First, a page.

PM: Istanbul Convention deals with domestic violence, violence against women

Photo /Vijesti/2018/03 ožujak/22 ožujka/86 VRH/pvrh 2.jpg

The Croatian government on Thursday forwarded to the parliament a bill on the ratification of the Council of Europe Convention on preventing and combating violence against women and domestic violence (Istanbul Convention), accompanied by an interpretive statement.

Prime Minister Andrej Plenkovic said that the convention dealt with a difficult social phenomenon, violence against women and domestic violence, which he described as a pan-European problem.

"The important thing about this convention is statistics from the Ministry of the Interior, which say that from 2013 to 2017, 195 people were killed in Croatia, including 91 women. Of them, 63 were killed by persons close to them, including 46 who were killed by their partners. That is what matters and we must deal with that. That is why this Convention must be supported in the parliament to strengthen mechanisms for the prevention of this negative phenomenon," said the PM.

"This is a pan-European problem. Work on the Convention started at the time of an HDZ-led government between 2007 and 2009. During the term of another HDZ-led government, from 2009 to 2011, that work was continued and completed. During the term of an SDP-led government, the Convention was signed," said Plenkovic.

He noted that the SDP had three years to forward the Convention to the parliament for ratification but did not and that it was now pressuring the government into doing it.

That the Convention is being sent to parliament is not due to pressure by the Opposition or associations, but due to the government's strong and clear will to ratify the document, in the firm belief that it will raise public awareness of violence against women and domestic violence. "That is the essence, no more, no less," said Plenkovic.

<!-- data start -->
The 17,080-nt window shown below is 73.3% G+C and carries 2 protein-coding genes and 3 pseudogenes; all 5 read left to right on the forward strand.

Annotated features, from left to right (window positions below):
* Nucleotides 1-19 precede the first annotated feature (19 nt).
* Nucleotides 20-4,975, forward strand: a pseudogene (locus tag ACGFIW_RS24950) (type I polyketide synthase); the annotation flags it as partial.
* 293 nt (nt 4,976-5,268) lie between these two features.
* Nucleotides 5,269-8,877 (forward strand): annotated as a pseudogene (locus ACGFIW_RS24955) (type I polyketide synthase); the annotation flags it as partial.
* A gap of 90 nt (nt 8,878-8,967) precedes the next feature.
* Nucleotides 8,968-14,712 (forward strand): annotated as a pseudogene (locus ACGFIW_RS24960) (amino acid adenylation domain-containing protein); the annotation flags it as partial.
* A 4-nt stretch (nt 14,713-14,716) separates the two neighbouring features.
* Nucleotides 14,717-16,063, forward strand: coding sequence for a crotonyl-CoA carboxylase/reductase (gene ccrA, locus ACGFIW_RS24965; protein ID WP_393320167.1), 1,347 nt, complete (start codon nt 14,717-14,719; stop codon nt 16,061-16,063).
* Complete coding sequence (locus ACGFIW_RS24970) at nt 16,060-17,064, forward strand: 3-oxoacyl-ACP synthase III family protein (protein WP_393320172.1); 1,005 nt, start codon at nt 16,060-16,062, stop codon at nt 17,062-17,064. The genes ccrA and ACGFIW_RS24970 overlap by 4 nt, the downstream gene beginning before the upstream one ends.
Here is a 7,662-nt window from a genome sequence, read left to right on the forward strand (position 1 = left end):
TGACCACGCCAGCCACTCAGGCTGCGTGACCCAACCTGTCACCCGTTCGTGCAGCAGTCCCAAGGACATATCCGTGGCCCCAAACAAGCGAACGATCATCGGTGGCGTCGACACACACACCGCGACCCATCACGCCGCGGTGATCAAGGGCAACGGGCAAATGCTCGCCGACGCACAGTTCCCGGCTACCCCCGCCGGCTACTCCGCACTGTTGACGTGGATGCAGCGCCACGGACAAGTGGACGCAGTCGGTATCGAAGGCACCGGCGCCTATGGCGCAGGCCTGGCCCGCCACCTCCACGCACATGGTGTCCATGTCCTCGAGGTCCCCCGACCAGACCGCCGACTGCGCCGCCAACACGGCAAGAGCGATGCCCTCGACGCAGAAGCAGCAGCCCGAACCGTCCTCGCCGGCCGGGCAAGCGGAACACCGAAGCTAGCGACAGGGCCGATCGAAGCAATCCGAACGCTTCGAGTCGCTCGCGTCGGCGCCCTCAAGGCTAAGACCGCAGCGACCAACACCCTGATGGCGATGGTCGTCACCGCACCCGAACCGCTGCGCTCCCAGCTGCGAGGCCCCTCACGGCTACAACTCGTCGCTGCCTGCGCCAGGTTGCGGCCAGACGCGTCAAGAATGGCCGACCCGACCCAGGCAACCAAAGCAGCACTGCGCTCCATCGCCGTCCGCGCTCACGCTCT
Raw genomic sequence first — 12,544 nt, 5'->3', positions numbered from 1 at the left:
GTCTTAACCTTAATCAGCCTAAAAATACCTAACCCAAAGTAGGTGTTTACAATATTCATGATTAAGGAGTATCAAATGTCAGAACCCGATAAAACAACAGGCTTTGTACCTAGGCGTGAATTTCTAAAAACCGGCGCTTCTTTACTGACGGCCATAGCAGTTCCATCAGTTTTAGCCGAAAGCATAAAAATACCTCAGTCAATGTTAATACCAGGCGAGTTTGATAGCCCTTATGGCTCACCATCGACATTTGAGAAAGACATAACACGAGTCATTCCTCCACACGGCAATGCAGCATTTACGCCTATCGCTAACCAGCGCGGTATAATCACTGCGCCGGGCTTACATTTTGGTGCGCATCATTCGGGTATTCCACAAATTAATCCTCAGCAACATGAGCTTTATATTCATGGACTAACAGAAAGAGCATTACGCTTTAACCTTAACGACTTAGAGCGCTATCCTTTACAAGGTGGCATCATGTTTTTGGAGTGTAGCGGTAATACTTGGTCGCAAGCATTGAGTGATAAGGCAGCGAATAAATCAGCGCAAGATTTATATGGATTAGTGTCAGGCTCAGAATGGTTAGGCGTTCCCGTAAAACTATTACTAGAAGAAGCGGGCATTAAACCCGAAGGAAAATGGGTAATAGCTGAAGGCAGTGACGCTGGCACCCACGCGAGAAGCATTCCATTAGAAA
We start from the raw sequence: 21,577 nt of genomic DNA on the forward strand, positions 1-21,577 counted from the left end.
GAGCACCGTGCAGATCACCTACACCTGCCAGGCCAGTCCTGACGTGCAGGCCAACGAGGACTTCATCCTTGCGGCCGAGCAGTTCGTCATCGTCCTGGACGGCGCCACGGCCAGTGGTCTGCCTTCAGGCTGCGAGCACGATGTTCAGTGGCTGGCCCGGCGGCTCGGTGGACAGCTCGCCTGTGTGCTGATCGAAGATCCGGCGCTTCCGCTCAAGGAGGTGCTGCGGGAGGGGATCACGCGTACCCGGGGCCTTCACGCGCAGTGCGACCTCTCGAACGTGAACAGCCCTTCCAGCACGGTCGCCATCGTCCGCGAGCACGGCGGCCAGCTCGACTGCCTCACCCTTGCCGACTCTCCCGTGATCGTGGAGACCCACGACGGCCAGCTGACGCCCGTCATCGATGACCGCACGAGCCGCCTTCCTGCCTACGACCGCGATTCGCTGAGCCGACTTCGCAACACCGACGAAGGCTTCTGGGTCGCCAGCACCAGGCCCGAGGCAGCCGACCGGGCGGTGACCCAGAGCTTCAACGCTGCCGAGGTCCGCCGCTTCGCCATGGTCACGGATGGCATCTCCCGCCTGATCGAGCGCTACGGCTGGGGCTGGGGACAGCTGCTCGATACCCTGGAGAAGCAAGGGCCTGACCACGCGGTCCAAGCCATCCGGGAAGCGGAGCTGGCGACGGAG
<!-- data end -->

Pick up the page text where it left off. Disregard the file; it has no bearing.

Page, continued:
He dismissed reports that financial obligations arising from the Convention would amount to a billion kuna annually.

"Such reports are not true."

As for GREVIO, the body which will oversee the implementation of the Convention, Plenkovic said that similar bodies oversaw implementation of other Council of Europe conventions. "The fight against corruption is overseen by a body called GRECO. This body occasionally oversees the implementation of this Convention, no more, no less," he said.

Plenkovic added that given the connotations of gender and the so-called gender ideology, taking into account the concern of some social stakeholders, the government decided to include an interpretive statement in Article 4 of the bill on the ratification of the Convention.

"It is an instrument used by countries when they wish to explain the scope of individual provisions. They are not our own invention, they are part of international law. Due to the sensitivity of one part of the public, we will adopt three messages - that the Convention does not imply assuming any obligation to introduce anything that would be contrary to Croatia's legal order, that it does not introduce gender ideology in the country's legal system and that it does not change the definition of marriage."

"There is no hidden agenda here. I am proposing with full responsibility that we send this bill to the parliament," said Plenkovic.

Text: Hina

News | Plenkovic Andrej